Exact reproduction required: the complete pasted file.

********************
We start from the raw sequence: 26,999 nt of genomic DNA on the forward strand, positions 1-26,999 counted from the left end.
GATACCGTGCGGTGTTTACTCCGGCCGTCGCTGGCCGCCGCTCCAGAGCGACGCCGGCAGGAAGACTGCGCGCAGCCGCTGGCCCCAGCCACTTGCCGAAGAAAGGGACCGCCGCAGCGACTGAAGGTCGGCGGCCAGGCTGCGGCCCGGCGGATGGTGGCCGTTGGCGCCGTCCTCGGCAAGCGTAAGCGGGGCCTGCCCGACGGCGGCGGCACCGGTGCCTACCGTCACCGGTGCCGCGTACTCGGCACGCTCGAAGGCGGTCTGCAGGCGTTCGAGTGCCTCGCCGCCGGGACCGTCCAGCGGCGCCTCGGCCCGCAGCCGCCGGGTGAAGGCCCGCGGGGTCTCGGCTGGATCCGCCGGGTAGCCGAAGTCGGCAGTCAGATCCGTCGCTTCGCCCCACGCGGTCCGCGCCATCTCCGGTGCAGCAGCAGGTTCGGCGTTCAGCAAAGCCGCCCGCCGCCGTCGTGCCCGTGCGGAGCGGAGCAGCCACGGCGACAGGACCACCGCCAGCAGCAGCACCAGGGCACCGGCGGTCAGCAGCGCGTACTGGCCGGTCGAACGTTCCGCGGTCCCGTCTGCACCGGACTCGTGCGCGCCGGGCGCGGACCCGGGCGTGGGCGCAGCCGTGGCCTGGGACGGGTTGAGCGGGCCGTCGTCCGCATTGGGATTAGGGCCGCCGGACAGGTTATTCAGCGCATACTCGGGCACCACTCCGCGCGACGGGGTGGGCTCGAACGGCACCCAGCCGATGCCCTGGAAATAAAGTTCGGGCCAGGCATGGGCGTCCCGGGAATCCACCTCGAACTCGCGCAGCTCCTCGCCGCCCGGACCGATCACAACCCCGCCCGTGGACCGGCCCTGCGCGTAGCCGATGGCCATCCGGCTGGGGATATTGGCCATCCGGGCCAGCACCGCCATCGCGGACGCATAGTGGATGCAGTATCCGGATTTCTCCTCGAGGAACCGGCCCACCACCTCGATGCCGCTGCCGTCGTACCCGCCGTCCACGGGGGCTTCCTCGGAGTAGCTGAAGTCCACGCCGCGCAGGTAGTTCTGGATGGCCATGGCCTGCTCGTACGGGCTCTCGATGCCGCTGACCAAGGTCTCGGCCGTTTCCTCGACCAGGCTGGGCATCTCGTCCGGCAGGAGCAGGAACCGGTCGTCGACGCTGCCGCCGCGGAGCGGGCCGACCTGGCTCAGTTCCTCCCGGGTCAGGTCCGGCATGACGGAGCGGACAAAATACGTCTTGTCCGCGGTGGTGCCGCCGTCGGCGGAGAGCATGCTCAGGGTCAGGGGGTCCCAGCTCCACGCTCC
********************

We start from the raw sequence: 26,999 nt of genomic DNA on the forward strand, positions 1-26,999 counted from the left end.
GATACCGTGCGGTGTTTACTCCGGCCGTCGCTGGCCGCCGCTCCAGAGCGACGCCGGCAGGAAGACTGCGCGCAGCCGCTGGCCCCAGCCACTTGCCGAAGAAAGGGACCGCCGCAGCGACTGAAGGTCGGCGGCCAGGCTGCGGCCCGGCGGATGGTGGCCGTTGGCGCCGTCCTCGGCAAGCGTAAGCGGGGCCTGCCCGACGGCGGCGGCACCGGTGCCTACCGTCACCGGTGCCGCGTACTCGGCACGCTCGAAGGCGGTCTGCAGGCGTTCGAGTGCCTCGCCGCCGGGACCGTCCAGCGGCGCCTCGGCCCGCAGCCGCCGGGTGAAGGCCCGCGGGGTCTCGGCTGGATCCGCCGGGTAGCCGAAGTCGGCAGTCAGATCCGTCGCTTCGCCCCACGCGGTCCGCGCCATCTCCGGTGCAGCAGCAGGTTCGGCGTTCAGCAAAGCCGCCCGCCGCCGTCGTGCCCGTGCGGAGCGGAGCAGCCACGGCGACAGGACCACCGCCAGCAGCAGCACCAGGGCACCGGCGGTCAGCAGCGCGTACTGGCCGGTCGAACGTTCCGCGGTCCCGTCTGCACCGGACTCGTGCGCGCCGGGCGCGGACCCGGGCGTGGGCGCAGCCGTGGCCTGGGACGGGTTGAGCGGGCCGTCGTCCGCATTGGGATTAGGGCCGCCGGACAGGTTATTCAGCGCATACTCGGGCACCACTCCGCGCGACGGGGTGGGCTCGAACGGCACCCAGCCGATGCCCTGGAAATAAAGTTCGGGCCAGGCATGGGCGTCCCGGGAATCCACCTCGAACTCGCGCAGCTCCTCGCCGCCCGGACCGATCACAACCCCGCCCGTGGACCGGCCCTGCGCGTAGCCGATGGCCATCCGGCTGGGGATATTGGCCATCCGGGCCAGCACCGCCATCGCGGACGCATAGTGGATGCAGTATCCGGATTTCTCCTCGAGGAACCGGCCCACCACCTCGATGCCGCTGCCGTCGTACCCGCCGTCCACGGGGGCTTCCTCGGAGTAGCTGAAGTCCACGCCGCGCAGGTAGTTCTGGATGGCCATGGCCTGCTCGTACGGGCTCTCGATGCCGCTGACCAAGGTCTCGGCCGTTTCCTCGACCAGGCTGGGCATCTCGTCCGGCAGGAGCAGGAACCGGTCGTCGACGCTGCCGCCGCGGAGCGGGCCGACCTGGCTCAGTTCCTCCCGGGTCAGGTCCGGCATGACGGAGCGGACAAAATACGTCTTGTCCGCGGTGGTGCCGCCGTCGGCGGAGAGCATGCTCAGGGTCAGGGGGTCCCAGCTCCACGCTCC